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“Actually, I would appreciate it,” Liam said.

“Sure. I’ll get back to you.” He cleared his throat. “And I’d appreciate it if you’d see to it that arrangements are made for Cutter’s body.”

“Yeah, well, thanks, Franklin. I’m sure you’ll hear about funeral arrangements for Cutter today. If you don’t hear, I will see to it.”

“Are you planning on seeing Miss Donovan soon?” Valaski asked him.

“Yes, I’ll see her.”

Valaski lifted a hand. “I need you to wait one minute. I’ll have you sign out his effects. You can take them to her.”

Liam waited while Valaski disappeared into another room, and then returned with a dull gray plastic bag. “I’ve kept his clothing for the mortuary. If Kelsey wants him buried in something else, she can let the mortuary know.”

“All right.”

“Open the bag, Liam, so you can sign for the contents.”

Liam did so. The bag contained Cutter’s old seafarer’s watch, his Masonic ring and the little casket he had held along with the book that had been in his lap, In Defense from Dark Magick.

Liam signed the log, stating that he had taken the items.

“What do you think the old coot was seeing in his mind’s eye?” Valaski asked, shaking his head.

“He never called the police. As far as I know, he wasn’t afraid of anyone,” Liam said.

“The book is titled In Defense from Dark Magick,” Valaski said. “I think he was having delusions, and believed that someone was out to hurt him, or take something from him. You wouldn’t call the police against magic, would you?”

“No. Thanks, Franklin. I’ll see you soon.”

“Socially, I hope,” Valaski said with a grimace.

“Yeah, socially.”

Liam left, wondering why he had come, and yet still disturbed. After all, Valaski was the one who had made him think that there had to have been something that had frightened both Cutter Merlin and his daughter, Chelsea. One had died from a fall, and one from old age.

Both with eyes wide open in fear.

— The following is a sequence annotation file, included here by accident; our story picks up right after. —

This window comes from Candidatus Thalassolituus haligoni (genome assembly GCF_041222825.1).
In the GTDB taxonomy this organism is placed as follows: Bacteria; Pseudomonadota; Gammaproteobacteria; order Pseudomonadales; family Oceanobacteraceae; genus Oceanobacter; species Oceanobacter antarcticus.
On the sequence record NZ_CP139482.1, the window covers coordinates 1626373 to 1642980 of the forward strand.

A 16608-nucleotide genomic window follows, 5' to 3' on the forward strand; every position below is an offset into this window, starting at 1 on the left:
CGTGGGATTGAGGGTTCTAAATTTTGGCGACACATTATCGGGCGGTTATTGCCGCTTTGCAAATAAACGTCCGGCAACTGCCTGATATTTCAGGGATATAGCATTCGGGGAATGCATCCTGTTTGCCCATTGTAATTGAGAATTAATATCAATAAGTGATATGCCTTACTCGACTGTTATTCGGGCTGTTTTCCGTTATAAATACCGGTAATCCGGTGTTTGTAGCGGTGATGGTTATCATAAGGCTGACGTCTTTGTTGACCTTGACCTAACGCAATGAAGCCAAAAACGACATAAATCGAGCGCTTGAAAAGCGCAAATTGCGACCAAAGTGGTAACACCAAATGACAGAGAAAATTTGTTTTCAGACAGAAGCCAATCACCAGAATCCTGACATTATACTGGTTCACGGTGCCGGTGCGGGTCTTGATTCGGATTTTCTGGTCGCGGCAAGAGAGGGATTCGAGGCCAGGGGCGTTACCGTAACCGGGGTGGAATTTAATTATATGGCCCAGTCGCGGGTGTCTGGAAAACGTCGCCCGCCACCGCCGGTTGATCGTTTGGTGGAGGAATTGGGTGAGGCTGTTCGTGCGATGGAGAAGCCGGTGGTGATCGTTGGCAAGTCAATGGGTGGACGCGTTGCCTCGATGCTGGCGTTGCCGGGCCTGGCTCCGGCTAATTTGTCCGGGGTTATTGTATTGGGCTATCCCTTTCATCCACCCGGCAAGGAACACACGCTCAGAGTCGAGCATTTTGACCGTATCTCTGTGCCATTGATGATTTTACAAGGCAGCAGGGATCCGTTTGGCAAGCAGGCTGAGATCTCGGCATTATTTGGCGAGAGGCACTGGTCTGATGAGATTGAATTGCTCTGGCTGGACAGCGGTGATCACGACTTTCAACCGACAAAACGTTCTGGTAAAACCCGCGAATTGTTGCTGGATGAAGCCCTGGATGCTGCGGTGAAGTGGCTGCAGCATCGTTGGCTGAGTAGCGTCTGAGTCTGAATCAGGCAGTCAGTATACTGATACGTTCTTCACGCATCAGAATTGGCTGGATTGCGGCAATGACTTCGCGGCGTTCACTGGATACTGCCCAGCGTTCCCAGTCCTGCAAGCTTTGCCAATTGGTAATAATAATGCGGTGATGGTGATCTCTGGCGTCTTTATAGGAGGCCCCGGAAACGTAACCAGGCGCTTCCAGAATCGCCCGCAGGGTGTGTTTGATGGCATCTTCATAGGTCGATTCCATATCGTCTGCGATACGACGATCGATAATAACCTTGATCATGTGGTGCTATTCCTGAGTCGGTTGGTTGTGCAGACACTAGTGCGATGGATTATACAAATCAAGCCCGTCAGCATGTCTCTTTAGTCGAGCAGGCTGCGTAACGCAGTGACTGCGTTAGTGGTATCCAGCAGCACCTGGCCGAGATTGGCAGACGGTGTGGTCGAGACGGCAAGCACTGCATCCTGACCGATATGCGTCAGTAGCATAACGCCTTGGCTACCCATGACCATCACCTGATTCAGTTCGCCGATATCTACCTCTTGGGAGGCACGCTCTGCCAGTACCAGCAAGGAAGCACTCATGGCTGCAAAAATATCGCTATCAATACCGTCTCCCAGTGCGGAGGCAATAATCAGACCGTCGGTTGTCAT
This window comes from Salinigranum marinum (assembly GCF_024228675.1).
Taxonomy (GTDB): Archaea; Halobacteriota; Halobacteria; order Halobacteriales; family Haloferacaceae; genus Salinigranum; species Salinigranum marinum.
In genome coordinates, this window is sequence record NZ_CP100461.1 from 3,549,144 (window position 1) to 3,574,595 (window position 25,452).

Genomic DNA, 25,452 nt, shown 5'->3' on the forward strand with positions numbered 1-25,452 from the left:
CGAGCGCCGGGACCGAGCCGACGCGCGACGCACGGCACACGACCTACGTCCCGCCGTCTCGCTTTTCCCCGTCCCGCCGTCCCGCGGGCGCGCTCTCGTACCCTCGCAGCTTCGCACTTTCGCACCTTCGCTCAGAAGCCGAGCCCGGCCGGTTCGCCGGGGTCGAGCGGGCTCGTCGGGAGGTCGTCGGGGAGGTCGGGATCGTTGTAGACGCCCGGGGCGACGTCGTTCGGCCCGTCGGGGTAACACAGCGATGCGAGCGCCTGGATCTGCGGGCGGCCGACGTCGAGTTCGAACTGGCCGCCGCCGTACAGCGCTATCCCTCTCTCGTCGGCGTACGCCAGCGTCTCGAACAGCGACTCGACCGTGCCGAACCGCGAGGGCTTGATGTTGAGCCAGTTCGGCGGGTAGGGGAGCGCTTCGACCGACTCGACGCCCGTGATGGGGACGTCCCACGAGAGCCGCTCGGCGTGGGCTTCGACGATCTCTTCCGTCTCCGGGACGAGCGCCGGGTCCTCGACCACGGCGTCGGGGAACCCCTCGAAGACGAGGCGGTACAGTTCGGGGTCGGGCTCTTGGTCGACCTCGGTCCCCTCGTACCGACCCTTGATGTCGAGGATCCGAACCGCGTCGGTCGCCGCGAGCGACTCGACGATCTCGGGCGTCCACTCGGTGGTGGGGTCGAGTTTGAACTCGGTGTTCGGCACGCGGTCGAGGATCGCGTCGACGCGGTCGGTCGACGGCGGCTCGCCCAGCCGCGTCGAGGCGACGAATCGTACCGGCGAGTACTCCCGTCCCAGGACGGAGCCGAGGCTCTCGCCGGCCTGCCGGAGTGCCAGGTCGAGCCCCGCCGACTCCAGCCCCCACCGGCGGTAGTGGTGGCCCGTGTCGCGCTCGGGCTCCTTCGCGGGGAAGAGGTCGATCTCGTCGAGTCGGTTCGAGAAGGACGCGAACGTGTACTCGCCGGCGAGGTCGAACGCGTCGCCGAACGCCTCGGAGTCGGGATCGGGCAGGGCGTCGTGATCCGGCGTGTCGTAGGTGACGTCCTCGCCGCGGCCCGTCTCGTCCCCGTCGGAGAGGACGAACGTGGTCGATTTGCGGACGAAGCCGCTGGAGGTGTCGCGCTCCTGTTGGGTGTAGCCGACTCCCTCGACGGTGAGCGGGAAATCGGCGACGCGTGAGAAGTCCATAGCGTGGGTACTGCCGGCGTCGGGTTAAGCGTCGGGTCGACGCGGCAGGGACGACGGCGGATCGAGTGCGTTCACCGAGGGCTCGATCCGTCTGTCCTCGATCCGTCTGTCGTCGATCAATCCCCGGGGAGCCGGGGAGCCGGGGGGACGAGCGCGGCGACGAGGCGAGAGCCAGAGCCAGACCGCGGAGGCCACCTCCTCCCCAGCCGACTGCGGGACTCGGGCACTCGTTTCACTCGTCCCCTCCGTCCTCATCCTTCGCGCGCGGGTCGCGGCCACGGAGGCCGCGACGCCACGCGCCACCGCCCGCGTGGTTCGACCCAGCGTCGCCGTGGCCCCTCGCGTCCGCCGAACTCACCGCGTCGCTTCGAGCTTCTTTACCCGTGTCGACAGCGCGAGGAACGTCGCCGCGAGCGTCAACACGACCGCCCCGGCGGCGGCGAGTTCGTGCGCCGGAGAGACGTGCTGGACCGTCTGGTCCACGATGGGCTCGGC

What possible connection could there be?

Both had been on medications that might have caused hallucinations.

He thought about the kids who had broken into the house, and the way he had found them, cowering in the kitchen.

They hadn’t been on pain medication. And he was pretty damned sure they hadn’t been on any kind of drugs, at least not that night.

It was a scary house—unless you were accustomed to such a collection of oddities.

When he stepped outside, he found Bartholomew waiting for him.

“Why didn’t you come in?” Liam asked him.

Bartholomew shuddered. “It’s a morgue, Liam. Why would I go in?”

Liam lowered his head, smiling. Not even ghosts liked morgues.

“You tell me—why were you here?” Bartholomew returned.

“I don’t know. Yes, I do. I don’t like the house. And Kelsey is staying in it.”

Bartholomew was silent for a minute. “I don’t like the house, either.”

“But you can’t sense or feel anything that might be a clue as to why?” Liam asked him.

Bartholomew shook his head. “No. There’s just…something. Maybe it’s the house itself. It’s creepy.”

“Some people might say that talking to a ghost is creepy,” Liam said. He tried to mentally shake off his feelings of impending doom as he walked to his car.

There was other work that needed his attention. And all he had here was a feeling that something wasn’t right.

But he had to ask himself—if Kelsey hadn’t come down to stay in the house, would any thought of a wrong-doing, unseen, even be in his mind?

“What’s in the bag?” Bartholomew asked.

“I picked up Cutter’s property to return to Kelsey. His ring, his watch—the little casket he had clutched in his hands and the book.”

“Let me see, please?” Bartholomew asked.

“Wait ’til we’re in the car, please?” Liam suggested.

Bartholomew grinned. Once they were in the car, Liam opened the bag again. Bartholomew studied the casket with a frown.

“Do you know what it is? Anything about it?” Liam asked.

“No. Maybe Jaden and Ted can help.”

“Maybe. I’ll suggest Kelsey let them study it. What about the book?”

Liam opened the book to show to Bartholomew. Bartholomew could actually open a page, but it took a great deal of energy, effort and concentration.

“It’s a first edition,” Bartholomew noted. “Publication date 1838.”

“Cutter had a number of first-edition books,” Liam said.

“Perhaps I can find out more about the book,” Bartholomew said. “I’ll get on it, and I’ll do what I can,” he promised.

“You think a Key West ghost might know something about it?”

Bartholomew tapped the book. “It was published in England, so I don’t know. And you know that I don’t necessarily know every ghost in Key West, any more than you know all of the living. But I can prowl around the library, and…”